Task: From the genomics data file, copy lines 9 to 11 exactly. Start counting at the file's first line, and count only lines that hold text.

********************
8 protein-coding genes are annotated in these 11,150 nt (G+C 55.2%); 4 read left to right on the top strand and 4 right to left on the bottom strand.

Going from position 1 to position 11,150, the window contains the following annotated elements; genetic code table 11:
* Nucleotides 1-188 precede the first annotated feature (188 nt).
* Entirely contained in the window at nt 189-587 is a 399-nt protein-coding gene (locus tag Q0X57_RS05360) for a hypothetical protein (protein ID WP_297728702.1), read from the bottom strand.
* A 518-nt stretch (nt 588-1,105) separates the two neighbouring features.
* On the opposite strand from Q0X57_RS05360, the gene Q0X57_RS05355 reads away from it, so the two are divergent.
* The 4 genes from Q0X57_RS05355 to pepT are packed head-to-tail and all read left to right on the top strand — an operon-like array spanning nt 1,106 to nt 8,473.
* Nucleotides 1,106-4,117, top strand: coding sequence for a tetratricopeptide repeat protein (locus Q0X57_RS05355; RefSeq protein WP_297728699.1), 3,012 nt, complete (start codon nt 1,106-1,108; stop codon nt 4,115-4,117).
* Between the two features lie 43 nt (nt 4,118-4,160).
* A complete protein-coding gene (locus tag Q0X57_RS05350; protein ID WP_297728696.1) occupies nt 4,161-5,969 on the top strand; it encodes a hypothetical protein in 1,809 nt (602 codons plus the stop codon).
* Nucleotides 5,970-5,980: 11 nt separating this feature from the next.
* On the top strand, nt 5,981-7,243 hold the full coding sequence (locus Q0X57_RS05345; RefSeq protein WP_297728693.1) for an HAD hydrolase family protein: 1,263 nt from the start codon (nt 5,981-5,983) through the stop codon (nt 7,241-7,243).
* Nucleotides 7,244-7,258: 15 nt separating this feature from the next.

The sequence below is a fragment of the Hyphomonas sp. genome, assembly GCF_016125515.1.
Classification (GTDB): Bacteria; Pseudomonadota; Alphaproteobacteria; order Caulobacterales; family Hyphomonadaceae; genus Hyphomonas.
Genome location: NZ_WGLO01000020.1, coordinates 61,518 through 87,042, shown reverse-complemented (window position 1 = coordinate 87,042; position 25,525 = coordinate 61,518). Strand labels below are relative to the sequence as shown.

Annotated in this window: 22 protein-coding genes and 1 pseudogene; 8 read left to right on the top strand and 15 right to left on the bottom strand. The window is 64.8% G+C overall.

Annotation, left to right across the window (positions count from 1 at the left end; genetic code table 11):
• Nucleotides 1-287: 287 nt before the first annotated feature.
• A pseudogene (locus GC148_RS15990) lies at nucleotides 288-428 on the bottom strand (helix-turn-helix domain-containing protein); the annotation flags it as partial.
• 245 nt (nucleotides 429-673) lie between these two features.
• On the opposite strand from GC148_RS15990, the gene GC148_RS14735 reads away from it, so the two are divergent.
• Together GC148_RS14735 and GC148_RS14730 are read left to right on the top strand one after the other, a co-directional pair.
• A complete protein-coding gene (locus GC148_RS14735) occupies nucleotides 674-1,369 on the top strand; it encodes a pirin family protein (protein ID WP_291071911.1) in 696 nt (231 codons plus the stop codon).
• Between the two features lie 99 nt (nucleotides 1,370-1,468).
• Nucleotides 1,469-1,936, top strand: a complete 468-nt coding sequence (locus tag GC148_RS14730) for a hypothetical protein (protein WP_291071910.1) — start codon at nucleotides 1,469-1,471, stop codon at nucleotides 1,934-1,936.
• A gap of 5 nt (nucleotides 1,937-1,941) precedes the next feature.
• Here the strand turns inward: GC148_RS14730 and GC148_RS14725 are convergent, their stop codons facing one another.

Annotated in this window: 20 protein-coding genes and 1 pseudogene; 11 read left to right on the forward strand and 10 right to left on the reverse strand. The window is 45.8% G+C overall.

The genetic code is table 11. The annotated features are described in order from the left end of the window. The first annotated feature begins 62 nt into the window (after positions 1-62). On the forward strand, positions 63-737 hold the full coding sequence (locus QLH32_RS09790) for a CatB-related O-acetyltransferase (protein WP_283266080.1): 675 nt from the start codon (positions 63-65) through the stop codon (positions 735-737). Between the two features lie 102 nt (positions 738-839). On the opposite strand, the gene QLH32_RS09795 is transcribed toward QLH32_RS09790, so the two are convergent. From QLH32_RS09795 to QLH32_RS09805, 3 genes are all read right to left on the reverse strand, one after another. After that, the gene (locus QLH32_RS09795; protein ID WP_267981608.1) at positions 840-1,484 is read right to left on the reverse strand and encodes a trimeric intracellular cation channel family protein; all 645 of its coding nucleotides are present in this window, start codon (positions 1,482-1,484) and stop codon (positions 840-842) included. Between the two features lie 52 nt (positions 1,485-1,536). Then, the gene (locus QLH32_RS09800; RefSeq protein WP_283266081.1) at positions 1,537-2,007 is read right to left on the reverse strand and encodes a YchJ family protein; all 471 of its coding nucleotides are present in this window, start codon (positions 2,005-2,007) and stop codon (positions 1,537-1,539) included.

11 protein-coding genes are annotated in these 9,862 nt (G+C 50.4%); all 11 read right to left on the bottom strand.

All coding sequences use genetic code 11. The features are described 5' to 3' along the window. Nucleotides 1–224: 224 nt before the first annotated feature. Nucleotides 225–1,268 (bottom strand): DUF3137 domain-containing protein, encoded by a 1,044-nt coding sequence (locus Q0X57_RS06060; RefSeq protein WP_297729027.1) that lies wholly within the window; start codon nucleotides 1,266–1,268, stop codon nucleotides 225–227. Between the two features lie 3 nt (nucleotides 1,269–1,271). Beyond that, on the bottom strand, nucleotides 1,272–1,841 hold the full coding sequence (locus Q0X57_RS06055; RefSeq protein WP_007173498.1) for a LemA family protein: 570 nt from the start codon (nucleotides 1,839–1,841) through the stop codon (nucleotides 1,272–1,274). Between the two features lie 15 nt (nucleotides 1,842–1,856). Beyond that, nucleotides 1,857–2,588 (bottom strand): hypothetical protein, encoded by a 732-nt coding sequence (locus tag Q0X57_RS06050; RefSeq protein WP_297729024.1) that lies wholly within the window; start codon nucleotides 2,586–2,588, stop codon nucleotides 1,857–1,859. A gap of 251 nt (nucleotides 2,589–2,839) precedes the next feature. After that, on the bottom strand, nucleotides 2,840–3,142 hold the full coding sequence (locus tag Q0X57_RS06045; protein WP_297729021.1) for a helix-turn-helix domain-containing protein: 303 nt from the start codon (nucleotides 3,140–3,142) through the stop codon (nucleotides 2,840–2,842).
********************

* Between the two features lie 43 nt (nt 4,118-4,160).
* A complete protein-coding gene (locus tag Q0X57_RS05350; protein ID WP_297728696.1) occupies nt 4,161-5,969 on the top strand; it encodes a hypothetical protein in 1,809 nt (602 codons plus the stop codon).
* Nucleotides 5,970-5,980: 11 nt separating this feature from the next.